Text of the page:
Thursday, May 11, 2006

Strengthening the Camel’s Back: The Role of Emergency and Disaster Preparedness of a Nation

By John A. Akec*
Knutsford, Cheshire, UK

Imagine that Mother Earth as we know it, ceases someday to be kind to humanity, and has let the hell to break loose by allowing all kinds of disasters such disease epidemics, famines, wars, volcanoes, floods, hurricanes, energy shortages, you name it, to inflict our world on unimaginable scale and beyond anything we have ever contemplated. This can possibly be likened to an Armageddonian scene unfolding before our very eyes, as the forces of evil are unleashed on humanity; and men, women, and children run for cover to save their lives. And if you think this is far fetched, recall the 9/11 and the Twin Towers in flames. Also, recall the television images of 1983 famine in Ethiopia, the Sudan’s famine and draught of 1984, Bhar el Ghazal starvation of 1998 in South Sudan, the floods in Mozambique, Goma’s volcano in the Democratic Republic of Congo, the sinking of Titanic, and most recently the outbreak of SARS in Asia etc. etc.

These disasters and catastrophic events tell the tale of great sadness, human vulnerability, and unimaginable pain that can befall on nations and peoples anytime, anywhere. But even more important, the way by which people survive disasters, be they man made or natural, portrays vividly and in unmistakeable terms the "real state" of the nation in which a disaster strikes. It speaks volumes about nation’s wealth, tenacity and adaptability of its people, and above all, its government.

Back to the scene in the Armageddon described above, what is going to happen to you and me? Well, it all depends on where you are at a time when such a thing takes place. Nations and governments ought to be fully prepared for disasters and to expect the unexpected at all time. In industrialised nations, whole ranges of early warning systems are often installed to monitor possible disasters as well as preparing plans of action and making available the necessary resources (trained and skilled workforce, equipment, and communication systems etc). The governments are expected to act quickly and decisively on the first early signs of a looming disaster. This happens at a national, local, departmental, and even at the individual levels. Response procedures are thoroughly rehearsed, and equipment checked routinely to ensure that it is going to work as intended when deployed. Briefs and information prescribing what to do in each specific situation is dispatched to all concerned i! ncluding the authorities, emergency services, and the ordinary citizens. More often than not, inadequate response to disasters has dire consequences on the position of governments, authorities, and individuals in the so-called advanced nations.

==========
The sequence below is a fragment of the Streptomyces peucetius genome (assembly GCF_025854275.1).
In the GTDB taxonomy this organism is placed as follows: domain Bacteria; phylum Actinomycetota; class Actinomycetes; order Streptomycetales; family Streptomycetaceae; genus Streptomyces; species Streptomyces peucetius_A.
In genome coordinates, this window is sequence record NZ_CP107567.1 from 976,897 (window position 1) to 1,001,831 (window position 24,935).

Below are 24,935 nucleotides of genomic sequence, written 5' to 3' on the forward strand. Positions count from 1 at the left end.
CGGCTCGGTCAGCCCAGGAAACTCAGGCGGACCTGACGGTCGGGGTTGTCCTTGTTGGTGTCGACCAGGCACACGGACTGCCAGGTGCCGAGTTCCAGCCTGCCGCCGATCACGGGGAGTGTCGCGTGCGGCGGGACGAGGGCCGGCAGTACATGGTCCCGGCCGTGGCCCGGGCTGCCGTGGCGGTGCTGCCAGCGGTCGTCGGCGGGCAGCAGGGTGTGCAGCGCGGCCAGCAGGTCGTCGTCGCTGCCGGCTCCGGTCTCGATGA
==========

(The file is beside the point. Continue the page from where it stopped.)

As an example, it is seen that in the developed nations most hospitals have emergency electric power supply backup in place. Death of a patient on a life-support machine or in an operating theatre due to power failure can cost the hospital’s governing body and the chief executive their jobs. In fact, nothing can stop nations with modest gross domestic income to install such contingency plans in their major hospitals. Even the richest and most advanced nation on earth, America, had to review and take stock of the quality of response of emergency services in the wake of September 11 attack on the International Trade Centre in New York, and to come out resolved that in future, they [the government] will "do a better job!". Furthermore, how long it takes an ambulance service or police force to get to a scene of accident in is often the problem of fierce debate between the governments and the opposition parties. The Met office provides, on day-to-day basis information about po! ssible wind gales, tornadoes, floods, and snowfalls etc. It is expected that all the stakeholders from fishmongers, to farmers, to tourists, to mountain climbers, and motorists to take heed and organise their activities accordingly!